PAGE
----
Natural Dye Recipes for Your Easter Eggs

April 7, 2014 2 Comments | Disclosure

Dye Easter eggs with natural ingredients from around the house!

easter egg natural homemade dyes

I found this Better Homes & Gardens article pinned several times on Pinterest, so I decided to take a closer look and give it a try. The colors are subdued, but are still pretty and seem to work. You can leave the eggs soaking in the dye in the refrigerator overnight for richer colors. I ended up only having time for them to soak for about 3 hours. Some of these dyes seem cost effective to me and some of them really don’t. It is kind of a fun experiment to do with the kids though!

Pyrex measuring cup

This glass liquid measuring cup always comes in handy!

Bluish-Gray: Mix 1 cup frozen blueberries with 1 cup water, bring to room temperature, and remove blueberries.

Blue: Cut 1/4 head of red cabbage into chunks and add to 4 cups boiling water. Stir in 2 tablespoons vinegar. Let cool to room temperature and remove cabbage with a slotted spoon.

Jade Green: Peel the skin from 6 red onions and simmer in 2 cups water for 15 minutes; strain. Add 3 teaspoons white vinegar.

Faint Green-Yellow: Peel the skin from 6 yellow apples. Simmer in 1-1/2 cups water for 20 minutes; strain. Add 2 tsp. white vinegar. Simmer 4 oz. chopped fennel tops in 1-1/2 cups of water for 20 minutes; strain. Add 2 teaspoons white vinegar.

Orange: Take the skin of 6 yellow onions and simmer in 2 cups water for 15 minutes; strain. Add 3 teaspoons white vinegar.

Faint Red-Orange: Stir 2 Tbsp. paprika into 1 cup boiling water; add 2 teaspoons white vinegar.

Rich yellow: Simmer 4 oz. chopped carrot tops in 1-1/2 cups water for 15 minutes; strain. Add 2 teaspoons white vinegar.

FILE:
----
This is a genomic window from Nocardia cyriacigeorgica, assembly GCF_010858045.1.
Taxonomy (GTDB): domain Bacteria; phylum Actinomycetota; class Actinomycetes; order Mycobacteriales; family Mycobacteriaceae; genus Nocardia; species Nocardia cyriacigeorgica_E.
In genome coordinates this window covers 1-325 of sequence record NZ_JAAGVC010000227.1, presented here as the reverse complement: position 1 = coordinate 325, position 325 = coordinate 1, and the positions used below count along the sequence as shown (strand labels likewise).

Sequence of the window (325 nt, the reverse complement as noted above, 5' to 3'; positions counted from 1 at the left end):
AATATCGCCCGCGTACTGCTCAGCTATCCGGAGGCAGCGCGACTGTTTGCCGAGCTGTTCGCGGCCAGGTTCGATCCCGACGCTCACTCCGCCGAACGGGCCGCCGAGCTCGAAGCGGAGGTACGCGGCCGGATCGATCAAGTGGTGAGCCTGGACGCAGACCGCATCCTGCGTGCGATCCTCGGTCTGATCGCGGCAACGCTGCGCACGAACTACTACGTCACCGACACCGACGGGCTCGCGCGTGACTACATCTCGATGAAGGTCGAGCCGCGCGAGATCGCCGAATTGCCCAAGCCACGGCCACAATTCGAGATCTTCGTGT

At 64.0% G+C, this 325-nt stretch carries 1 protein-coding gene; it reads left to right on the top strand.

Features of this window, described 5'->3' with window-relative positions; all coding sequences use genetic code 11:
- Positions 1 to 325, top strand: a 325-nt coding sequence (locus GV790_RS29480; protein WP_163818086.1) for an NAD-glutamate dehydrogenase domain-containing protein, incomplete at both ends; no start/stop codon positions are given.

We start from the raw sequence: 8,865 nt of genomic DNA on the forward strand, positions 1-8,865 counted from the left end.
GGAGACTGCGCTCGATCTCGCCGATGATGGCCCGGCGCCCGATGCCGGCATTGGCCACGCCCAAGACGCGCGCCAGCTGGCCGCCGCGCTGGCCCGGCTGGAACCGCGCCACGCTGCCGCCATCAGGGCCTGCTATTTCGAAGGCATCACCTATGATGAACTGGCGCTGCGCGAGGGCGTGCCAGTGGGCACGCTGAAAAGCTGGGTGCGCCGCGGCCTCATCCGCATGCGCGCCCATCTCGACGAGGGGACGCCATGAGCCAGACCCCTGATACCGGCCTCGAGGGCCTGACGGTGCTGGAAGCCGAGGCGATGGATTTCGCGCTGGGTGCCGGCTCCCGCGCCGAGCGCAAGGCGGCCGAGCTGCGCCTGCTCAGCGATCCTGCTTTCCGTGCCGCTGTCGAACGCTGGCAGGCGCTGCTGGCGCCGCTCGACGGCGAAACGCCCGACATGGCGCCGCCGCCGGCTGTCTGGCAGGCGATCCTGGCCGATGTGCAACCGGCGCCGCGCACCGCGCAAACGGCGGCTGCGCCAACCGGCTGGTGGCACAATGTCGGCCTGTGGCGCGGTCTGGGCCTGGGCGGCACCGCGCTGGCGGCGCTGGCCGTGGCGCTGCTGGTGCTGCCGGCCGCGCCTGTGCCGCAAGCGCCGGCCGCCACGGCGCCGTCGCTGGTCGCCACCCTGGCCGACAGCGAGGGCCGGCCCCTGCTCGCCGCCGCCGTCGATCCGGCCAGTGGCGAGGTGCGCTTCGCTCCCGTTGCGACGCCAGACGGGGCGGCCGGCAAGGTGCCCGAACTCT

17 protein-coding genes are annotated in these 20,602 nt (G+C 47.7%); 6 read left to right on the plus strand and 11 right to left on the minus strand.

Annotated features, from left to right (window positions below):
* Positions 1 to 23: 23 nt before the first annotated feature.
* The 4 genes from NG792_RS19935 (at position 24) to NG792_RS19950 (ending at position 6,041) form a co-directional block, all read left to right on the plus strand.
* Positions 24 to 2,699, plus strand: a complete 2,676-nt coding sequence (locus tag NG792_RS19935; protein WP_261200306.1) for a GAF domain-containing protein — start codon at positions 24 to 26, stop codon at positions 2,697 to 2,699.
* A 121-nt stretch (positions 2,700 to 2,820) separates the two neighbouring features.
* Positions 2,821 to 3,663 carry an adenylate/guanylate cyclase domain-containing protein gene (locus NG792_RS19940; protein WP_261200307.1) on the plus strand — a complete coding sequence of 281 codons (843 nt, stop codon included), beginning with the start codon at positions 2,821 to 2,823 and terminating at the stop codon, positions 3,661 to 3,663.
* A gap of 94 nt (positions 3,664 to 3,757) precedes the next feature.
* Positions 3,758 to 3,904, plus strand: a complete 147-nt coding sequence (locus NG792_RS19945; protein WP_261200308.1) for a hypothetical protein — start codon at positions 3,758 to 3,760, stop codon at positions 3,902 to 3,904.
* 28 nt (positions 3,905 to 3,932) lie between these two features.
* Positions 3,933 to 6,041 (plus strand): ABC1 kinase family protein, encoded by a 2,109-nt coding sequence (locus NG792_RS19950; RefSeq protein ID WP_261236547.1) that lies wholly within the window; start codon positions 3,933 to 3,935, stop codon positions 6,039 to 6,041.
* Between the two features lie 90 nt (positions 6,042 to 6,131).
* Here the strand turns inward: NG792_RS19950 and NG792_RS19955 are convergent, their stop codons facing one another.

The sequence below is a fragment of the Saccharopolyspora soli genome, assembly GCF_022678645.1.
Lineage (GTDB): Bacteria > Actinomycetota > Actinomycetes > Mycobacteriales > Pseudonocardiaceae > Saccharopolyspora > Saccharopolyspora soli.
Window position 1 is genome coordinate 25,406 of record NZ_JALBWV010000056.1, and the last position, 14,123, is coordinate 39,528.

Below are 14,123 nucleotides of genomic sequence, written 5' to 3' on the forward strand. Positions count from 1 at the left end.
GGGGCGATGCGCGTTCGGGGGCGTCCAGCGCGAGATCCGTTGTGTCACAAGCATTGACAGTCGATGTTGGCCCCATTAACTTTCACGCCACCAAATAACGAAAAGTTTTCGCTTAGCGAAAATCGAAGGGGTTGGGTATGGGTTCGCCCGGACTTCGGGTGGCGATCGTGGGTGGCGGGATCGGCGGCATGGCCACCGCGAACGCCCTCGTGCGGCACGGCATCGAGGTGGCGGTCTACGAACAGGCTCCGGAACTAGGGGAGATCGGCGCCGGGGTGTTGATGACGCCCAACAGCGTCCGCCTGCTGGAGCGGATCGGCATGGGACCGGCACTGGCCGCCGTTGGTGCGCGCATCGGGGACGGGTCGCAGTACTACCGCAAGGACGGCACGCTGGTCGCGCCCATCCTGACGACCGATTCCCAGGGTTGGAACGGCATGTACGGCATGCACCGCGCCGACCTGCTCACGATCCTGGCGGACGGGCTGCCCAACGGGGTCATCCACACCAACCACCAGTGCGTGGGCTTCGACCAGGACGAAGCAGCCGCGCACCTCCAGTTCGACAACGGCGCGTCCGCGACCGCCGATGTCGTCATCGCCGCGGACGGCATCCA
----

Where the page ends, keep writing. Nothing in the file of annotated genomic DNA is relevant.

Mustard-yellow: Stir 2 teaspoons turmeric into 1 cup boiling water; add 2 teaspoons white vinegar.

Various shades: Steep 4 bags of chamomile or green tea in 1 cup boiling water for 5 minutes.

Pale yellow: Chop 4 oz. goldenrod and simmer in 2 cups water for 20 minutes; strain. Add 2 teaspoons white vinegar.

Faint yellow: Simmer the peels of 6 oranges in 1-1/2 cups water for 20 minutes; strain. Add 2 teaspoons vinegar.

Brown-Gold: Simmer 2 tablespoons dill seed in 1 cup water for 15 minutes; strain. Add 2 teaspoons white vinegar.

Brown: Add 1 tablespoon vinegar to 1 cup strong coffee.

Faint pink: Chop 4 oz. amaranth flowers and simmer in 2 cups water; strain. Add 2 teaspoons white vinegar. Simmer the skins from 6 avocados in 1-1/2 cup water for 20 minutes; strain. Add 2 teaspoons white vinegar. Mix 1 cup pickled beet juice and 1 tablespoon vinegar.

Dark pink: Cut 1 medium beet into chunks and add to 4 cups boiling water. Stir in 2 tablespoons vinegar and let cool to room temperature; remove beets.

Lavender: Mix 1 cup grape juice and 1 tablespoon vinegar.

What do you think about these natural dyes for Easter eggs?

natural easter egg dye

My Results?
I tried the dark pink, lavender, and faint red-orange. But I used V8 Fusion & vinegar instead of grape juice , because that is what I have (resulted in taupe/brown with weird bubbles). ;) And I tried dark pink with the juice from canned diced beets & vinegar (resulted in mauve-ish). In the lighter jar, I added hot water and vinegar to the beets and beet juice, then removed the beets (resulted in really light pink). I think the beet juice & vinegar and the paprika & vinegar (resulted in orange/brown) worked well.

My Thoughts:
I didn’t have any onions to experiment with for the orange and green. But, if you have onions, you can use the peels for the dye, then chop and freeze the onions to use later. Peel the onions, chop to desired size, measure, double bag with resealable bags, remove air, then lay flat in freezer to freeze. They do loose some texture, but will work well in a cooked dish, like soup or casserole. I also wondered about using the blueberries in muffins or something after soaking them in water for the Bluish-Gray recipe.

I love that there are natural options out there. To keep it frugal, use items that you already have, that you can get for cheap, and/or you can use for something else later as well.

Ball Vintage Jars

 

See more fun ideas for Easter eggs!

Comments

  1. Helen in Meridian says:

    My MIL used onion skins to dye eggs as a child. Often the grocery stores have loose onion skins they throw away every couple of hours from the bins to keep them looking perfect.

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